He offered his own account of hosting Yassin and Hare, including picking them up from the airport and taking them to their hotel.

“During breakfast at the hotel, [Yassin] was busy trying to come up with a script on how to present his content,” Fermin Mabulo said. “Louise told him to see the farm first because his script may not be consistent with the reality on the ground.”

Yassin “thought of presenting Louise as The Chocolate Lady from the Philippines,” according to Fermin Mabulo. “But Louise said her venture is not yet at that stage. We’re still in the process of propagating the cacao trees. The content he wanted is still a few years in the making.”

He also called Yassin “arrogant” and “full of himself.”

Fermin Mabulo’s post includes a short video clip of Yassin standing next to Louise and declaring, “This is the story of the Chocolate Lady of the Philippines.”

Filipina actor Kylie Verzosa offered a testimonial of working with Louise Mabulo for a report for MTV Asia’s Generation Change.

“We went to visit the plantation sites and I was able to talk to the farmers firsthand, they were very thankful for Louise and her program,” Verzosa wrote on Facebook. “Louise provided seeds and educated farmers on how to plant the most sustainable crop for her region, cacao.”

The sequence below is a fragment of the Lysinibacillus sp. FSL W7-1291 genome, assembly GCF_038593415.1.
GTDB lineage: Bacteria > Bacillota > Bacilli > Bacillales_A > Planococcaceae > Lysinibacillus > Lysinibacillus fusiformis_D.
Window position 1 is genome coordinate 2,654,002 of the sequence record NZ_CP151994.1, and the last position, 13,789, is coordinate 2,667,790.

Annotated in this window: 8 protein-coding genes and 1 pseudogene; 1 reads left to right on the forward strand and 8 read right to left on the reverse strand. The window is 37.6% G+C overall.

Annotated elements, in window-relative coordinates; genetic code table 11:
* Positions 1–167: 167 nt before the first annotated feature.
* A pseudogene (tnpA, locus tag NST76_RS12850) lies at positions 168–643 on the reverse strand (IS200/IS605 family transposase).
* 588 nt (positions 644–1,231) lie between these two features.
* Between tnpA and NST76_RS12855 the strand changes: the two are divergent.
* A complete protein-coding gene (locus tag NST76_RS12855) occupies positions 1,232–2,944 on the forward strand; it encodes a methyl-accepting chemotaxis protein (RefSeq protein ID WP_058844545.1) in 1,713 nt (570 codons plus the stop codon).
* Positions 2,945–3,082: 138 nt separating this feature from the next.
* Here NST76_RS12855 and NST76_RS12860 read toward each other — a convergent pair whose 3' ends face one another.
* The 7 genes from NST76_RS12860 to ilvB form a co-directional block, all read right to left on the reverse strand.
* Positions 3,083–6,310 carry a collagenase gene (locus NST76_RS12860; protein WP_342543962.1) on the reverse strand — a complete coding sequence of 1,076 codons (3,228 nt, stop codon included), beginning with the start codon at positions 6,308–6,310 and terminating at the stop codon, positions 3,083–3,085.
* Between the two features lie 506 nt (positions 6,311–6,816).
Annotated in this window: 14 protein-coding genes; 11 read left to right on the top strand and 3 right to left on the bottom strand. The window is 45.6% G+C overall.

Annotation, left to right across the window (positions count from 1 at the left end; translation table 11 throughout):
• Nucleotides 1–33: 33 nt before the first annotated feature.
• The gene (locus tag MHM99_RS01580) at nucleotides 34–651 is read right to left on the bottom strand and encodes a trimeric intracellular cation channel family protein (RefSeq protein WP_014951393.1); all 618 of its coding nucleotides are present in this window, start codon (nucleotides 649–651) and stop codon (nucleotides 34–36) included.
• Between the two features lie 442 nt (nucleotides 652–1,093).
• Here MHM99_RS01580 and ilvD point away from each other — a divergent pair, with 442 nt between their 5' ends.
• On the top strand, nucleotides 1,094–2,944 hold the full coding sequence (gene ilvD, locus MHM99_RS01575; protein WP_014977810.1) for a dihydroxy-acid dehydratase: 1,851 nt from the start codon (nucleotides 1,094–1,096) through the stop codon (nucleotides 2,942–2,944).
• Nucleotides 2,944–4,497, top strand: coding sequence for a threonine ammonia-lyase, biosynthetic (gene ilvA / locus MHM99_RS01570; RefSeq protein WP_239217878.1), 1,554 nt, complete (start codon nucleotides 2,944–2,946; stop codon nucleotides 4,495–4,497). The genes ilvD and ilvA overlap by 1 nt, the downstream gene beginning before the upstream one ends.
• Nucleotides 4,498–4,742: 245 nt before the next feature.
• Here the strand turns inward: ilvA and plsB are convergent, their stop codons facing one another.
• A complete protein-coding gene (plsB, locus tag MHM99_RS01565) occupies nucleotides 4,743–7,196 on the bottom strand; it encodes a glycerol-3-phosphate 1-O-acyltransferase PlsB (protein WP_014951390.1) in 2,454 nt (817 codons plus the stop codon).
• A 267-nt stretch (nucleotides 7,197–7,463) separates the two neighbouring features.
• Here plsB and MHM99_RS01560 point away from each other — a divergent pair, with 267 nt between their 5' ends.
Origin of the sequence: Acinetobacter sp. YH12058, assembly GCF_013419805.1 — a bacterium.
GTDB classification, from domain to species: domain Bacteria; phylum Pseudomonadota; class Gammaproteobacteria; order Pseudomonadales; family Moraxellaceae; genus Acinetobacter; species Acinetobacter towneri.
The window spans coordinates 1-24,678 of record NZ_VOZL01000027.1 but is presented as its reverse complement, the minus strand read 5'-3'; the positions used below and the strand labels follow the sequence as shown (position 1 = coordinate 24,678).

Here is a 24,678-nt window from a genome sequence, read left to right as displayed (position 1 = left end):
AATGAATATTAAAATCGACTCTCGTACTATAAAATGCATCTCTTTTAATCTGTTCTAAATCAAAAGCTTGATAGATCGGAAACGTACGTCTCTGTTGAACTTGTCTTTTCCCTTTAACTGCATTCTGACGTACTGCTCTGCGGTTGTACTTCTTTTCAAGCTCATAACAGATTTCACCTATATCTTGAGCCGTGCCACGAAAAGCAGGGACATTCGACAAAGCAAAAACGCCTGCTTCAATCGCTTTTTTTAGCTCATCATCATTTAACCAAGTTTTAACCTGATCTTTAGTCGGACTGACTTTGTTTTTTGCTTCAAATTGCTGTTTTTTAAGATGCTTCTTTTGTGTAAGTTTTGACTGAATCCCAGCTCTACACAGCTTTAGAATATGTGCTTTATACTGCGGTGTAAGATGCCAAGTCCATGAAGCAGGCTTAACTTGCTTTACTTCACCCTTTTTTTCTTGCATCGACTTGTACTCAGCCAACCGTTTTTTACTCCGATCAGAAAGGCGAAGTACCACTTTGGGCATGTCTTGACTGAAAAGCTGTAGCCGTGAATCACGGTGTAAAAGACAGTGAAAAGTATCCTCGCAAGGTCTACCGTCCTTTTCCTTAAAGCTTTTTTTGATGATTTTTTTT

Verzosa also posted the video of the MTV report.

Louise Mabulo is hitting back too, with a complaint about Yassin to the country’s Commission on Human Rights.

In his video responding to criticism in the Philippines, Yassin confirmed that “we paused Nas Academy for now” in order to work with the National Commission on Indigenous Peoples “to make sure everything is legal and everything is okay.”

He claimed he’s still planning on opening an office in the country “and will be creating hundreds of jobs.”

Yassin, who does paid promotional work for governments, has previously said he only wants to “promote tourism and love, not politics and hate.”

The growing controversies around him seem to be denting that upbeat brand.

Ali Abunimah contributed reporting.


Tamara Nassar

Tamara Nassar is an assistant editor at The Electronic Intifada.